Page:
The concepts of physics can be used to help understand many systems and processes in living organisms and the environment. For example, the physics of momentum and energy help us to understand the effects of collisions and impacts; the physics of heat and energy helps us to understand how changes in temperature affect both our bodies and the world around us; the physics of sound and light helps us understand how we hear and see. In addition, physics has provided us with ideas and technologies which have revolutionised medicine and studies of biology and the environment, including techniques such as carbon dating, ultrasound, PET scans and more.
This course is intended to provide non-physics students in the College of Science and College of Health & Medicine (particularly those interested in biology and medical science) and students in the other Colleges with an introduction to the fundamental concepts of physics in the context of biological, medical and environmental examples. Topics covered may include: the relationship between force and energy, the physics of impact and stress, the physics of blood flow and breathing, hearing and seeing, radiation, medical imaging and nuclear power.
Upon successful completion, students will have the knowledge and skills to:
- analyse physical situations and problems using the language and approaches of physics
- obtain quantitative answers to basic theoretical problems
- design and perform experimental measurements to answer particular questions about the physical properties of a system
- evaluate the limitations of particular experimental approaches in specific situations
- work constructively in small groups to solve theoretical and experimental problems
- communicate effectively about physics with their peers.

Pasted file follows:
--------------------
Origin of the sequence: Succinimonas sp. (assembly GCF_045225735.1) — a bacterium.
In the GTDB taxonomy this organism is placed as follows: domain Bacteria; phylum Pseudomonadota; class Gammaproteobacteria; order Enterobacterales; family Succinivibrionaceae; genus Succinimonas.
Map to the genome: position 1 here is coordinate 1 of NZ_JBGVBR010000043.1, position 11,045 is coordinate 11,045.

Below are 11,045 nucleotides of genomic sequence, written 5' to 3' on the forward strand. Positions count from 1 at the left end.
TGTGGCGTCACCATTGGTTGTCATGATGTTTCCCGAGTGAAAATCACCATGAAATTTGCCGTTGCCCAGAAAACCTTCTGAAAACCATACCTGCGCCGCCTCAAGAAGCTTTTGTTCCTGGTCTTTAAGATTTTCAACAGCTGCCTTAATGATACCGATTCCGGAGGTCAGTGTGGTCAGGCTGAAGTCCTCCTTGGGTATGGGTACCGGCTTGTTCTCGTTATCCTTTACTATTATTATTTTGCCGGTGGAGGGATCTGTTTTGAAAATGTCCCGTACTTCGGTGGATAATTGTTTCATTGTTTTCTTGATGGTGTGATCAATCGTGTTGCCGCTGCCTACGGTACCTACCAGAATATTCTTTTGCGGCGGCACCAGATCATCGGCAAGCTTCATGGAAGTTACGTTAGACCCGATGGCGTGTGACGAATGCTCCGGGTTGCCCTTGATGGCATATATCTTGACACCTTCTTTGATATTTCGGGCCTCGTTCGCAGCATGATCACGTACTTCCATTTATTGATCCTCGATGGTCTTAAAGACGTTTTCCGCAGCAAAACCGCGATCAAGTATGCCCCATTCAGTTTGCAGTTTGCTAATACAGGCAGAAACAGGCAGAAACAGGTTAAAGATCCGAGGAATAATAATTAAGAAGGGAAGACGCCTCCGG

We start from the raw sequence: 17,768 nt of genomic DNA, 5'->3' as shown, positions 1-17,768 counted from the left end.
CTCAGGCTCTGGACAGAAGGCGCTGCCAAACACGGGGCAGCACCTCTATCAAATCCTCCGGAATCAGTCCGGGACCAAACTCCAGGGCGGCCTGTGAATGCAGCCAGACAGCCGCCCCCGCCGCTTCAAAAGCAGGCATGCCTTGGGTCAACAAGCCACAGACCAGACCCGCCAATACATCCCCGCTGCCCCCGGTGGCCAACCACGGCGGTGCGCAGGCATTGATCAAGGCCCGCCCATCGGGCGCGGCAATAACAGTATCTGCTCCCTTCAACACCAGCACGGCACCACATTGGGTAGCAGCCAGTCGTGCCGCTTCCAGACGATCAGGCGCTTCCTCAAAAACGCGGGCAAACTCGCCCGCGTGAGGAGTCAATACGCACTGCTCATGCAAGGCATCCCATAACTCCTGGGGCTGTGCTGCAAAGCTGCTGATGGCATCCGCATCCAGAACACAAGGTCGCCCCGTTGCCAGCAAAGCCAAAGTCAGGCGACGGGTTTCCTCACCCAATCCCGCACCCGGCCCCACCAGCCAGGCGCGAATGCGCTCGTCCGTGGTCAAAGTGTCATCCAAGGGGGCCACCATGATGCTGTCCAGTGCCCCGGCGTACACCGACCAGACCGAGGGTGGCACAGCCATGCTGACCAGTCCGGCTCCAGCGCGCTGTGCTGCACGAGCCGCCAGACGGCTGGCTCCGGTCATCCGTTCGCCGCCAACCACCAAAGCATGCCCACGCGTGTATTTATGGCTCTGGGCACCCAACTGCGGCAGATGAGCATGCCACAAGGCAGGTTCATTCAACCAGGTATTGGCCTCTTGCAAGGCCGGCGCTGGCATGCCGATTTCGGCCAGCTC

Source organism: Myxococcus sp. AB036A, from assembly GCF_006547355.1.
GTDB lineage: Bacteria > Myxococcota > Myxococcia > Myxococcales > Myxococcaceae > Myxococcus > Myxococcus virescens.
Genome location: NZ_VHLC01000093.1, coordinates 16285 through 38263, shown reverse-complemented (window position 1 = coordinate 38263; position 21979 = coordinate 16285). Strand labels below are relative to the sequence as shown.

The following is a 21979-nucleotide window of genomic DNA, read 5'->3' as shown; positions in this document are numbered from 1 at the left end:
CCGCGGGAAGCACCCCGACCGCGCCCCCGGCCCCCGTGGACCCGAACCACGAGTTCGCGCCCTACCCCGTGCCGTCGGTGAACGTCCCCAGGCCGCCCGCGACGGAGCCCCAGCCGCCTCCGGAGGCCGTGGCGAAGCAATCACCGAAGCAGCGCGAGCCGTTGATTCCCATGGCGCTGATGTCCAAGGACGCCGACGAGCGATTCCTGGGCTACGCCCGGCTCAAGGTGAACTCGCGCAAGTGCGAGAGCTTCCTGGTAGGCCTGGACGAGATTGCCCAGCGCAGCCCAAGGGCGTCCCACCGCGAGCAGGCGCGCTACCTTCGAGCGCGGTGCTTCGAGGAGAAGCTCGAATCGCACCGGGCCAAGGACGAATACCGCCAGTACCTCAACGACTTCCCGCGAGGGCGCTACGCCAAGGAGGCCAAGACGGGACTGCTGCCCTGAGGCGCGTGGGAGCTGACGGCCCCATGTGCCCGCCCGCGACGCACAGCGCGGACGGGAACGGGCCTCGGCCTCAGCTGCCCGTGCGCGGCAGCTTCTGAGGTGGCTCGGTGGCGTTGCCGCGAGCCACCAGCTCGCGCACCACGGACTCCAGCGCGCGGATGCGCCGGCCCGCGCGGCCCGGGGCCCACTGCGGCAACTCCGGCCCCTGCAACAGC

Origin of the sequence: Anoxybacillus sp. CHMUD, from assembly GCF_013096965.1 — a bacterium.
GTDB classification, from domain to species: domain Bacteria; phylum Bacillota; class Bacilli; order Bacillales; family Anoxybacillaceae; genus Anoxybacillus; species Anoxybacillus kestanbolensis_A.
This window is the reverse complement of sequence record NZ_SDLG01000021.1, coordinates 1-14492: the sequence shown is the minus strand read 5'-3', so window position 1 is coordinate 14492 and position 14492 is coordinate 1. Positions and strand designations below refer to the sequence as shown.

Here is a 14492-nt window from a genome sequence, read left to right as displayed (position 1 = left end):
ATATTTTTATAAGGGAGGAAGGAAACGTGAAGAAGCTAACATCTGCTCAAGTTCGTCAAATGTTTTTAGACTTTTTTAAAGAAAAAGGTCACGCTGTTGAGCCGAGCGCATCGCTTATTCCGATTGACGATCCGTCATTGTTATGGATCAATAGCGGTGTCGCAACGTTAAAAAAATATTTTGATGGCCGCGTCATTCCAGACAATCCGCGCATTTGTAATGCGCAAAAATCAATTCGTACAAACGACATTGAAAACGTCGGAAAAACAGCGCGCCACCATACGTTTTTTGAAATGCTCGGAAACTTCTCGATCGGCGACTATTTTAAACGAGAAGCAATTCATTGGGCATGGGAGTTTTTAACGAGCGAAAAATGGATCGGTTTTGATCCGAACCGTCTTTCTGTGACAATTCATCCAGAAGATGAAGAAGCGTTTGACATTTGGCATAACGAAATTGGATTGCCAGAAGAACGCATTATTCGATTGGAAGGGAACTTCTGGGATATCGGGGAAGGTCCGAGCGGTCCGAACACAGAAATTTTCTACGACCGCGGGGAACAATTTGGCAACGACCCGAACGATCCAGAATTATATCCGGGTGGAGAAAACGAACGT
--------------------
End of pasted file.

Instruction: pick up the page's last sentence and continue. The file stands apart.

Other InformationThis course may be taken after successful completion of either PHYS1001 or PHYS1101, but may also be taken without either.
- Web-based questions (10) [LO 1,2]
- Workshop questions (10) [LO 1,2,5,6]
- In-class tests (10) [LO 1,2]
- Formal lab program (20) [LO 3,4]
- Final exam (50) [LO 1,2]
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The expected workload will consist of approximately 130 hours throughout the semester including:
• Face-to face component which may consist of 1 x 1 hour lecture , 1 x 1 hour tutorial and 1 x 1 hour workshop per week and 1 x 3 hour laboratory session weekly for 7 weeks.
• Approximately 73 hours of self directed study which will include preparation for lectures and other assessment tasks.
To be determined
Tuition fees are for the academic year indicated at the top of the page.
Commonwealth Support (CSP) Students
If you have been offered a Commonwealth supported place, your fees are set by the Australian Government for each course. At ANU 1 EFTSL is 48 units (normally 8 x 6-unit courses). More information about your student contribution amount for each course at Fees.
- Student Contribution Band:
- Unit value:
- 6 units
If you are a domestic graduate coursework student with a Domestic Tuition Fee (DTF) place or international student you will be required to pay course tuition fees (see below). Course tuition fees are indexed annually. Further information for domestic and international students about tuition and other fees can be found at Fees.
Where there is a unit range displayed for this course, not all unit options below may be available.
Offerings, Dates and Class Summary Links
ANU utilises MyTimetable to enable students to view the timetable for their enrolled courses, browse, then self-allocate to small teaching activities / tutorials so they can better plan their time. Find out more on the Timetable webpage.
Class summaries, if available, can be accessed by clicking on the View link for the relevant class number.
|Class number||Class start date||Last day to enrol||Census date||Class end date||Mode Of Delivery||Class Summary|
|6910||24 Jul 2023||31 Jul 2023||31 Aug 2023||27 Oct 2023||In Person||N/A|